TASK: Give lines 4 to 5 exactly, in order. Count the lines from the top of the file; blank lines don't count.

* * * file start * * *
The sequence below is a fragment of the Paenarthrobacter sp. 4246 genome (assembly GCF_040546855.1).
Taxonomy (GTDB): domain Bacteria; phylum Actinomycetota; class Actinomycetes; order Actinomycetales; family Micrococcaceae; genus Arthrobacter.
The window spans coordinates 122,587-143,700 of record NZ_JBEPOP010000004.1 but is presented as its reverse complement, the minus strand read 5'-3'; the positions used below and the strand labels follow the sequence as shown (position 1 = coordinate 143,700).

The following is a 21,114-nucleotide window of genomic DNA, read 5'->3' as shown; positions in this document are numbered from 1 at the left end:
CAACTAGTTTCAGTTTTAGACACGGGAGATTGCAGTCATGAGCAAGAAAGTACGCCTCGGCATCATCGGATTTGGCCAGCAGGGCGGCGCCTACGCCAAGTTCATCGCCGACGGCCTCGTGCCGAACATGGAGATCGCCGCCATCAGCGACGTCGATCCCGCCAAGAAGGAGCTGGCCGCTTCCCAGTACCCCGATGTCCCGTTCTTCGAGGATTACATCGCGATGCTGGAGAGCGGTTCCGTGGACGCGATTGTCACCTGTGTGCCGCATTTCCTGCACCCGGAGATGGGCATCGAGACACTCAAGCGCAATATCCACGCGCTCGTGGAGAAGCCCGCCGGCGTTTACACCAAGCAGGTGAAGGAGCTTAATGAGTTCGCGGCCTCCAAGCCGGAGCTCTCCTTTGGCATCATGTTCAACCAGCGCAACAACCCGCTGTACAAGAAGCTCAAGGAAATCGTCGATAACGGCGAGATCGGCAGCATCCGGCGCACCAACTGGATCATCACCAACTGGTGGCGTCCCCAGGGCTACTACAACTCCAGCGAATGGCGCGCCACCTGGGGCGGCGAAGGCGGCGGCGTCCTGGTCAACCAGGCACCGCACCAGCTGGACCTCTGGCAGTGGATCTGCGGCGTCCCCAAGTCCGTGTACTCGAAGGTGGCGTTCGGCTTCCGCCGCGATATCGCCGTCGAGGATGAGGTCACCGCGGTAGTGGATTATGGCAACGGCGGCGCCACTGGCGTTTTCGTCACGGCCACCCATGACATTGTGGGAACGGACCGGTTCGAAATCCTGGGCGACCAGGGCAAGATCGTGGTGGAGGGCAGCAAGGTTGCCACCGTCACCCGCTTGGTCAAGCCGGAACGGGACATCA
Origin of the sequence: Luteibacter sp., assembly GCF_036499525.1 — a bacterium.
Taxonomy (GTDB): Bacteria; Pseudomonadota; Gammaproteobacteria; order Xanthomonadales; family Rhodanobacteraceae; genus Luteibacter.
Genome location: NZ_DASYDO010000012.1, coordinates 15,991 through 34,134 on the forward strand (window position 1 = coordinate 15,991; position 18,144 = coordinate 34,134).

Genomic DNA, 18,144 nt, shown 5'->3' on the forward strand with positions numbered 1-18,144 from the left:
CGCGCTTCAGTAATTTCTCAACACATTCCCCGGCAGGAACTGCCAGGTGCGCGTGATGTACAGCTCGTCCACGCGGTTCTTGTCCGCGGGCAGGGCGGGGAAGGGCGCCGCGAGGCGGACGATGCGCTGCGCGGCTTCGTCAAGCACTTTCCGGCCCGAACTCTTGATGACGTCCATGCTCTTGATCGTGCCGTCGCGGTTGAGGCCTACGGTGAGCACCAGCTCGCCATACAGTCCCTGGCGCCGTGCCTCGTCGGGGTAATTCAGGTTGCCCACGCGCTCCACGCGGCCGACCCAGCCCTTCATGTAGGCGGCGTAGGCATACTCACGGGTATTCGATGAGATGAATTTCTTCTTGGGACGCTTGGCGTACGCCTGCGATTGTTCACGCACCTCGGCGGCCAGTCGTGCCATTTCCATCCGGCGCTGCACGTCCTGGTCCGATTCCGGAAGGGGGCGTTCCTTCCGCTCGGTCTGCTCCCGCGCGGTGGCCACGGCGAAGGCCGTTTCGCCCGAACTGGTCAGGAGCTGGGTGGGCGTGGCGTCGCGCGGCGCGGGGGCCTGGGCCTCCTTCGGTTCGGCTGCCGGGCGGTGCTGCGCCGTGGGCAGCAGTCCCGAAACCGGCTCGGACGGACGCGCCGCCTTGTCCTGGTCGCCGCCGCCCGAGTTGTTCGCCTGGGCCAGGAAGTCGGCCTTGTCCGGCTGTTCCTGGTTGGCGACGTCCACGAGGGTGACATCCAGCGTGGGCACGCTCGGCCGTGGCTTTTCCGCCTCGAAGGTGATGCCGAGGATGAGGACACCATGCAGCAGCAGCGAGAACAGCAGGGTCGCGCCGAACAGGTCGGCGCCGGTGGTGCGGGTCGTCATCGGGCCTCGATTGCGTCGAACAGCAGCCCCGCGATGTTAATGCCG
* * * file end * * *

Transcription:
The following is a 21,114-nucleotide window of genomic DNA, read 5'->3' as shown; positions in this document are numbered from 1 at the left end:
CAACTAGTTTCAGTTTTAGACACGGGAGATTGCAGTCATGAGCAAGAAAGTACGCCTCGGCATCATCGGATTTGGCCAGCAGGGCGGCGCCTACGCCAAGTTCATCGCCGACGGCCTCGTGCCGAACATGGAGATCGCCGCCATCAGCGACGTCGATCCCGCCAAGAAGGAGCTGGCCGCTTCCCAGTACCCCGATGTCCCGTTCTTCGAGGATTACATCGCGATGCTGGAGAGCGGTTCCGTGGACGCGATTGTCACCTGTGTGCCGCATTTCCTGCACCCGGAGATGGGCATCGAGACACTCAAGCGCAATATCCACGCGCTCGTGGAGAAGCCCGCCGGCGTTTACACCAAGCAGGTGAAGGAGCTTAATGAGTTCGCGGCCTCCAAGCCGGAGCTCTCCTTTGGCATCATGTTCAACCAGCGCAACAACCCGCTGTACAAGAAGCTCAAGGAAATCGTCGATAACGGCGAGATCGGCAGCATCCGGCGCACCAACTGGATCATCACCAACTGGTGGCGTCCCCAGGGCTACTACAACTCCAGCGAATGGCGCGCCACCTGGGGCGGCGAAGGCGGCGGCGTCCTGGTCAACCAGGCACCGCACCAGCTGGACCTCTGGCAGTGGATCTGCGGCGTCCCCAAGTCCGTGTACTCGAAGGTGGCGTTCGGCTTCCGCCGCGATATCGCCGTCGAGGATGAGGTCACCGCGGTAGTGGATTATGGCAACGGCGGCGCCACTGGCGTTTTCGTCACGGCCACCCATGACATTGTGGGAACGGACCGGTTCGAAATCCTGGGCGACCAGGGCAAGATCGTGGTGGAGGGCAGCAAGGTTGCCACCGTCACCCGCTTGGTCAAGCCGGAACGGGACATCA